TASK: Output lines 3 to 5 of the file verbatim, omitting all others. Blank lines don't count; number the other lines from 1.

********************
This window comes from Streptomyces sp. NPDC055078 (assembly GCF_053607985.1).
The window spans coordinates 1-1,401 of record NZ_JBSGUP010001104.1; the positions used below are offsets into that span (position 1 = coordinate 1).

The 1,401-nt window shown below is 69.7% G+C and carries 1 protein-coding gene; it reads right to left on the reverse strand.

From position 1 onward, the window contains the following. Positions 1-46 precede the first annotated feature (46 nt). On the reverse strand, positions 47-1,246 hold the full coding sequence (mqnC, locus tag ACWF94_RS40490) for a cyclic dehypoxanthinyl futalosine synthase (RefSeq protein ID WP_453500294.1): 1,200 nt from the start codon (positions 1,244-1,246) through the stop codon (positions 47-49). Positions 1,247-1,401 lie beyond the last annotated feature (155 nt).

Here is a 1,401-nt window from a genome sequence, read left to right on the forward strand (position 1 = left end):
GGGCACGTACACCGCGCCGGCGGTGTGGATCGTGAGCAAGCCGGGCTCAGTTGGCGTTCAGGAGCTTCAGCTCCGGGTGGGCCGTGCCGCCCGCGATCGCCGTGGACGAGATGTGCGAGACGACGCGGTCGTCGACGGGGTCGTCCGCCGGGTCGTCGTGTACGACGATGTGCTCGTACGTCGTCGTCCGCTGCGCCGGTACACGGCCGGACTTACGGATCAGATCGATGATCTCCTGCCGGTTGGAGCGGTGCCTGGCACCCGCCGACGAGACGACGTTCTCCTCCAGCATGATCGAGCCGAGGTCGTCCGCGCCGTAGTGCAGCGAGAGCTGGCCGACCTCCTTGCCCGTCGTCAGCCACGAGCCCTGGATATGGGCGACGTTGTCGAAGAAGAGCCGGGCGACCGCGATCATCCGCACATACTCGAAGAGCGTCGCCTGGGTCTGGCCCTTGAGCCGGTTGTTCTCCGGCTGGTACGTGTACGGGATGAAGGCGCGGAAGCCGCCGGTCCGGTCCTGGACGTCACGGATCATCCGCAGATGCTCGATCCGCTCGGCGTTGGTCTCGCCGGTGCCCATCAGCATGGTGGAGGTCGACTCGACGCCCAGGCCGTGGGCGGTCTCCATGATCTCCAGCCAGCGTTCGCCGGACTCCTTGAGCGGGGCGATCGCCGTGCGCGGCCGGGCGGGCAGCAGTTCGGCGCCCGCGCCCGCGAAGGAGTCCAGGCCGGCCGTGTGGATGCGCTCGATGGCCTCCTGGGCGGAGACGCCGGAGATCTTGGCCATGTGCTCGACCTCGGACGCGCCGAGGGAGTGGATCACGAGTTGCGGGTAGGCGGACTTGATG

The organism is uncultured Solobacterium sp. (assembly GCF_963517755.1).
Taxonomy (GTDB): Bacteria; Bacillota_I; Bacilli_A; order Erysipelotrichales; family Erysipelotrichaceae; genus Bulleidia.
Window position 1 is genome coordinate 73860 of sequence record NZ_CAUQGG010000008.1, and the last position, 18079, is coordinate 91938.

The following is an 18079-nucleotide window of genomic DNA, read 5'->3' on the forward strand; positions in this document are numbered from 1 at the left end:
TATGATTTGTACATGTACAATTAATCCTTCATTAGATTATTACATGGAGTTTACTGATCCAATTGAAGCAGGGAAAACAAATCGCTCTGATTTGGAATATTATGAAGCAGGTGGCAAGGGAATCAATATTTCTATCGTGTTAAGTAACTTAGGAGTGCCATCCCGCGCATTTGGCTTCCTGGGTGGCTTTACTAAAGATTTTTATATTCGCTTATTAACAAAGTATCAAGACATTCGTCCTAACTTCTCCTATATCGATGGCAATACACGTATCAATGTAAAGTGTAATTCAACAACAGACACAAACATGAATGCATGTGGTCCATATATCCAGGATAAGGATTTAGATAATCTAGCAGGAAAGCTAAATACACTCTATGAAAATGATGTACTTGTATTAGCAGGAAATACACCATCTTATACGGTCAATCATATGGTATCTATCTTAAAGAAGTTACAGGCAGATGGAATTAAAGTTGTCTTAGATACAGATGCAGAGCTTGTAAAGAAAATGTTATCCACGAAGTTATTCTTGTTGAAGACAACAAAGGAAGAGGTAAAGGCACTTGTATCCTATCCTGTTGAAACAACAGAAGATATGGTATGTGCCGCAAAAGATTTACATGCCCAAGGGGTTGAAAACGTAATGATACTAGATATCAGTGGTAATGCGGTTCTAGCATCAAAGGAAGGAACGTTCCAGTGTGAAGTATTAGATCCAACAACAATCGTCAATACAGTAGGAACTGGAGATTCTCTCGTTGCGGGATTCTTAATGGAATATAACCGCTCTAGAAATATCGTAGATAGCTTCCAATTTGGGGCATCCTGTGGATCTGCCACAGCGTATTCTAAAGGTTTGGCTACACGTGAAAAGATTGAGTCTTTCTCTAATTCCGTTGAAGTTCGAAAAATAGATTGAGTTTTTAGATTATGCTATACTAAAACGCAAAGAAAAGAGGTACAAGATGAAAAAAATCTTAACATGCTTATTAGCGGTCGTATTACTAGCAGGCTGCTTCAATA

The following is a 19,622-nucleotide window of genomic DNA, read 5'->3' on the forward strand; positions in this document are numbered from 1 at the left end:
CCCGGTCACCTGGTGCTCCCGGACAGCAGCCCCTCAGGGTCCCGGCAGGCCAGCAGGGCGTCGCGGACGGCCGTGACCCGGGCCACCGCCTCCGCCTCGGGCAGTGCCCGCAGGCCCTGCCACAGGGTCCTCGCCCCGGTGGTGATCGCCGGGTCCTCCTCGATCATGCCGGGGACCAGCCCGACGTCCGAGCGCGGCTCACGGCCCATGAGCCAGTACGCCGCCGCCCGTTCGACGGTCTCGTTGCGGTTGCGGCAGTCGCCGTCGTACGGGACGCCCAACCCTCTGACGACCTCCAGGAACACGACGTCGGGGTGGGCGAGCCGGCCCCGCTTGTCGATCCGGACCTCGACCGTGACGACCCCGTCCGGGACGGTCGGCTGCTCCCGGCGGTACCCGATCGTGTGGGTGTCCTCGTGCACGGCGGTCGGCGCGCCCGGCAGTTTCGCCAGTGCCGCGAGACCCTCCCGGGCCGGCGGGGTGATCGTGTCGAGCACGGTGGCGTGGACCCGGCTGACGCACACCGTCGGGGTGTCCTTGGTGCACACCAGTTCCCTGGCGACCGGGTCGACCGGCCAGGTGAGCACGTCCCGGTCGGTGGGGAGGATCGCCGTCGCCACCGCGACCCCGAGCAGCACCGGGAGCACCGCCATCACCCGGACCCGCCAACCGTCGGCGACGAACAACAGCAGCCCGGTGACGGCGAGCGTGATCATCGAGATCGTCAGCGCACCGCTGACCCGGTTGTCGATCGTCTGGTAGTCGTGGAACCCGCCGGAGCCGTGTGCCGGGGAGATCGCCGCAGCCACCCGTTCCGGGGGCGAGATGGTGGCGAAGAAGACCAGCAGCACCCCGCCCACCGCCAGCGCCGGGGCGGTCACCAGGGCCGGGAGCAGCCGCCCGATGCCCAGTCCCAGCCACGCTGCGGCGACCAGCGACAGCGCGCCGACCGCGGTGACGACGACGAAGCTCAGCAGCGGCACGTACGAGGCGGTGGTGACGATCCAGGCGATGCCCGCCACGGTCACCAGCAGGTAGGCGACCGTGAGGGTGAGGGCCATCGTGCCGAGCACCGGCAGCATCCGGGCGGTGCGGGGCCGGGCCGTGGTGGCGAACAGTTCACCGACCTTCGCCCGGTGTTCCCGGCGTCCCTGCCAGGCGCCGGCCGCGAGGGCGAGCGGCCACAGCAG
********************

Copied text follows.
The 1,401-nt window shown below is 69.7% G+C and carries 1 protein-coding gene; it reads right to left on the reverse strand.

From position 1 onward, the window contains the following. Positions 1-46 precede the first annotated feature (46 nt). On the reverse strand, positions 47-1,246 hold the full coding sequence (mqnC, locus tag ACWF94_RS40490) for a cyclic dehypoxanthinyl futalosine synthase (RefSeq protein ID WP_453500294.1): 1,200 nt from the start codon (positions 1,244-1,246) through the stop codon (positions 47-49). Positions 1,247-1,401 lie beyond the last annotated feature (155 nt).

Here is a 1,401-nt window from a genome sequence, read left to right on the forward strand (position 1 = left end):